January 19th, 2016

Developments in Asia Pacific: Overview, Part I

Posted at 1:00 AM ET

Asia Pacific is a diverse mix of countries encompassing nearly one-third of the earth’s landmass and more than one half of its population. Given the broad spectrum of economic and regulatory sophistication across the region, the approach to insurance regulation has varied on a country-by-country basis as each regime adapts solvency principles to their own needs and political realities.

Continue reading…

January 18th, 2016

Regulatory Developments in the United States: Group Supervision and ORSA

Posted at 1:00 AM ET

The National Association of Insurance Commissioners (NAIC) has stipulated that “the solvency framework of the U.S. system of state-based Insurance regulation has included a review of the holding company system for decades, with an emphasis placed on each insurance legal entity. In light of the 2008 financial crisis and the globalization of insurance business models, as discussed in this report, U.S. insurance regulators have begun to modify their group supervisory framework and have been increasingly involved in developing an international group supervisory framework (1).”

Continue reading…

December 30th, 2015

Developments in Europe: Solvency II, Part II

Posted at 1:00 AM ET

The Own Risk and Solvency Assessment (ORSA) requirements are the key element of the Pillar 2 qualitative risk management requirements. The purpose of an “own risk assessment” by each company is to prove the appropriateness of the standard formula or internal model results if the company has applied for a certified internal model. While the Pillar 1 solvency capital requirement is calculated on a one-year basis to show that a company has enough capital to avoid insolvency through the end of the year in a 1-in-200 year event, the focus in Pillar 2 ORSA is the forward-looking assessment of solvency capital adequacy. Companies need to provide a projection of the risk and capital position for the entire planning period (at least three years), which has to be consistent with the business case balance sheet and profit and loss projection. The aim of ORSA is to demonstrate that there is an adequate level of capital available to support the business plan for a longer period. Based on this planning projection of the risk and capital position, (re)insurers need to define meaningful stress tests and scenarios to show they would be adequately capitalized in adverse scenarios as well. If a company would face solvency issues in certain stress scenarios, it needs to show it has countermeasures in place in order to reach the strategic targets of the corporate and risk strategy again.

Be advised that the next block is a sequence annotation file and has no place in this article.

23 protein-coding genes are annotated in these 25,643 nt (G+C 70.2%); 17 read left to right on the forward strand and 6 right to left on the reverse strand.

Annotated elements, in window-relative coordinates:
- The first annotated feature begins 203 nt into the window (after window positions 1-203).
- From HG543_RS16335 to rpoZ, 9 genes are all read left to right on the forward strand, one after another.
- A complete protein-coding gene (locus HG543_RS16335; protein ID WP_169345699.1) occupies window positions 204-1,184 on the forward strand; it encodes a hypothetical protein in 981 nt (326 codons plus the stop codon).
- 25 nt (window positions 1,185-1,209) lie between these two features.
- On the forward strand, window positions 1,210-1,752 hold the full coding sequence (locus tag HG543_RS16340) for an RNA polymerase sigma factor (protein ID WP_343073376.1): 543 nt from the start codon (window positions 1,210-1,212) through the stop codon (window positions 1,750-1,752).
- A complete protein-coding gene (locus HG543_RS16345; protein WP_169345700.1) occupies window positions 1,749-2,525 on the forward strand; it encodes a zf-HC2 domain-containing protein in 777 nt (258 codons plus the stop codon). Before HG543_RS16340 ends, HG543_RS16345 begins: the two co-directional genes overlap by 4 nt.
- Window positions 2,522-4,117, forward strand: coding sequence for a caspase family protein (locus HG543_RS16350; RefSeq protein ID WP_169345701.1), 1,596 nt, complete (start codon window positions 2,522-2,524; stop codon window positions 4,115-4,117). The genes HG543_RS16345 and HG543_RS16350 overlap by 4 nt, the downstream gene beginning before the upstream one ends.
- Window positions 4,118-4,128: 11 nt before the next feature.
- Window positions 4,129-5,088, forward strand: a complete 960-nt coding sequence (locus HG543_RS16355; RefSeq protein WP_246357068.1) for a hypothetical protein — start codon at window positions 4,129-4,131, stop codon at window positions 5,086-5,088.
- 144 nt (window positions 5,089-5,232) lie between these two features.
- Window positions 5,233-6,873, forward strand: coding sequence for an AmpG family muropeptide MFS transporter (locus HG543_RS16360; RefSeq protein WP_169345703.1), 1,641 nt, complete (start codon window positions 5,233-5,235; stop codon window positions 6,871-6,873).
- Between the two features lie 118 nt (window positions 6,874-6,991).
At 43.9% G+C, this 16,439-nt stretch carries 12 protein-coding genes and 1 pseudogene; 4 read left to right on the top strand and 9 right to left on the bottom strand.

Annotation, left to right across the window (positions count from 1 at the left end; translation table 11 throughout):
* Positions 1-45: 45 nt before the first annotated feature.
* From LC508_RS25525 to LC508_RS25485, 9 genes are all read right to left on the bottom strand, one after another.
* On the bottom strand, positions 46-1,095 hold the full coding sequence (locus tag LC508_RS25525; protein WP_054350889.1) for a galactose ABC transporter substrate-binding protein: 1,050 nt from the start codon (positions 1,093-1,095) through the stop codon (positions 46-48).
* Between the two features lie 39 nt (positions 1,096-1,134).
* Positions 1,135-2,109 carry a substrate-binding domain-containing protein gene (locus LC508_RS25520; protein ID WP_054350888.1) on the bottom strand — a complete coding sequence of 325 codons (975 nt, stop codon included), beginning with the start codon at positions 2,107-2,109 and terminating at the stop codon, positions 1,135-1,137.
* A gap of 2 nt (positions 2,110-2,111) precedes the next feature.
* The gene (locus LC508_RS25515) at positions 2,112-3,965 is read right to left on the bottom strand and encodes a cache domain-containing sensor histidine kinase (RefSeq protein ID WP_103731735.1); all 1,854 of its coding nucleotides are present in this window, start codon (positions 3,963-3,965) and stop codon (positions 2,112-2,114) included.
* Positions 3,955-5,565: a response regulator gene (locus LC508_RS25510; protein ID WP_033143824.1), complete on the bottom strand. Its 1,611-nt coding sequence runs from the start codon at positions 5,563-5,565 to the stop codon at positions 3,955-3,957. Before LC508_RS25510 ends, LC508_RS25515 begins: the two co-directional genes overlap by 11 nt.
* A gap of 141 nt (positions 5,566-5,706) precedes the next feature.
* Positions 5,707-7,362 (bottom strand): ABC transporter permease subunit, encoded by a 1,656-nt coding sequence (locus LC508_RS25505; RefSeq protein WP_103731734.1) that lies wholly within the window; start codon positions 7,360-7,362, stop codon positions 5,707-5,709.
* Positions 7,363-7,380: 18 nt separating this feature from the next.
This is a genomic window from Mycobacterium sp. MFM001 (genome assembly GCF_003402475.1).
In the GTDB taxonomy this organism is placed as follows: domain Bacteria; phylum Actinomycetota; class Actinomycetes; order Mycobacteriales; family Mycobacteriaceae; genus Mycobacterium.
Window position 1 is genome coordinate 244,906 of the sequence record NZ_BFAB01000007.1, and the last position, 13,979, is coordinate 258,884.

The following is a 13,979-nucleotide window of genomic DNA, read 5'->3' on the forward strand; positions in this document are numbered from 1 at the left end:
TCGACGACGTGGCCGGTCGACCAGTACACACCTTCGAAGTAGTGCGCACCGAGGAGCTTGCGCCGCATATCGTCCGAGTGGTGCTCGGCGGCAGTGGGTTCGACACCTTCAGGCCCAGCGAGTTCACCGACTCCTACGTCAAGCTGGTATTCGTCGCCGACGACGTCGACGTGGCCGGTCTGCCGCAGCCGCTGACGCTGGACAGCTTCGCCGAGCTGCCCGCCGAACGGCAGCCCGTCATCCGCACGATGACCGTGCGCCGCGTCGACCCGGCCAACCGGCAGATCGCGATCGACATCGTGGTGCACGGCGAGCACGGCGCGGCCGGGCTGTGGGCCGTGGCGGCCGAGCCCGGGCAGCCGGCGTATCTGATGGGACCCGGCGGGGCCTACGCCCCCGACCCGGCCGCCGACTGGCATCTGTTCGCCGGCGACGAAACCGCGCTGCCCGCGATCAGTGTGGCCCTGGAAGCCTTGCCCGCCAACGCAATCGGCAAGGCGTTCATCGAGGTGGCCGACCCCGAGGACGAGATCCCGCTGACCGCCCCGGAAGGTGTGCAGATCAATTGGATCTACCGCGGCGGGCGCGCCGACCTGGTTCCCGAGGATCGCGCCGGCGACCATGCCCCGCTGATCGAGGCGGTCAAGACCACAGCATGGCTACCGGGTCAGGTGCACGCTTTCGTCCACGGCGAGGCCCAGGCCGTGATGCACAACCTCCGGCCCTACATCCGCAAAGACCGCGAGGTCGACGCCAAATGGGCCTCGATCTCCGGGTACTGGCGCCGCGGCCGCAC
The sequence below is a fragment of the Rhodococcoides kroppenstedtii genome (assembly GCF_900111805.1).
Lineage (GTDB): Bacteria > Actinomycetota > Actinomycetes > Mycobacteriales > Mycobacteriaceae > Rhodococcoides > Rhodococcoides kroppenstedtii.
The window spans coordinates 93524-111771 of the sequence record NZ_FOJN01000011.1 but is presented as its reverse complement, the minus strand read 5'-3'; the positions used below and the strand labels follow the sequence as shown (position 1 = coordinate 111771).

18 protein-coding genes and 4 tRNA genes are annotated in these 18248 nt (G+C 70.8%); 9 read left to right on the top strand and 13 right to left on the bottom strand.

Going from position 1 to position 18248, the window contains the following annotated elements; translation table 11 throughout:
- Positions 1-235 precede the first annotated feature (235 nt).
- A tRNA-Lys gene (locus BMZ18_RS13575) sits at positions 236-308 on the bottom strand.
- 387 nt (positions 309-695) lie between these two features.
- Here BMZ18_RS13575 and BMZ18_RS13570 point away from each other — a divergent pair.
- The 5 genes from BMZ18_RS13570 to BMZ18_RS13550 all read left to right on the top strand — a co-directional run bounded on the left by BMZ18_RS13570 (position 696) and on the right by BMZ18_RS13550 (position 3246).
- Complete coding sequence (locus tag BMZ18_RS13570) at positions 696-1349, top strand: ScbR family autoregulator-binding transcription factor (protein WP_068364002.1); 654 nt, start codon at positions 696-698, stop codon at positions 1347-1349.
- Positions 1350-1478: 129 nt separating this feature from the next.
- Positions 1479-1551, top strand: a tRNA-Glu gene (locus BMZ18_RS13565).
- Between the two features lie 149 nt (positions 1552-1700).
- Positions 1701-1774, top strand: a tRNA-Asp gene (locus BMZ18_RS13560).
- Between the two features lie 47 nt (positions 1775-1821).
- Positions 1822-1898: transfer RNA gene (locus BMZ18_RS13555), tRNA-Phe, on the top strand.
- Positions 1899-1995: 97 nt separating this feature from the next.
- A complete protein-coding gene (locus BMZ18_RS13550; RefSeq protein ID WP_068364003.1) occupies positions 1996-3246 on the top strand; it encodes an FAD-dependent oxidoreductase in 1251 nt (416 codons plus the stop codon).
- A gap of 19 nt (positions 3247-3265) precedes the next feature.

Continue reading…

November 2nd, 2015

Guy Carpenter Report Evaluates (Re)Insurance Regulatory Advancement in the Asia Pacific Region

Posted at 3:30 PM ET

Guy Carpenter today published an assessment of the development of solvency requirements and regulatory initiatives that are impacting (re)insurers in the Asia Pacific (APAC) region. According to the report, these developments are driven by four key motivators, including the need to improve resiliency post-catastrophic loss; to increase oversight in a post-Great Recession world; to follow best practices from the banking and international insurance sectors; and finally, to satisfy domestic political pressures.

Continue reading…

October 18th, 2015

Transforming (Re)insurance Risk

Posted at 8:30 PM ET

paire-eric-smmasters-unoptimised-bryan-joseph_9913-sm1Eric Paire, Head of Global Partners & Strategic Advisory EMEA, Guy Carpenter and Bryan Joseph, Principal, Vario Partners LLP

Contact

Over the past few years, the capital markets have become increasingly involved in (re)insurance risk. The capital providers have participated in sidecars, catastrophe bonds and more recently in hedge fund-backed reinsurance companies and collateralized reinsurance vehicles. They also have considerable appetite for subordinated debt as they strive for additional yield in today’s low interest rate environment. The attractiveness of (re)insurance market risk to the capital markets is clear. They obtain higher yields and the opportunity for diversification into risks that are not completely correlated with financial market risk. The way capital markets access (re)insurance risk is either through investing via specialists funds or setting up their own in-house teams to better understand and analyze (re)insurance risk.

Continue reading…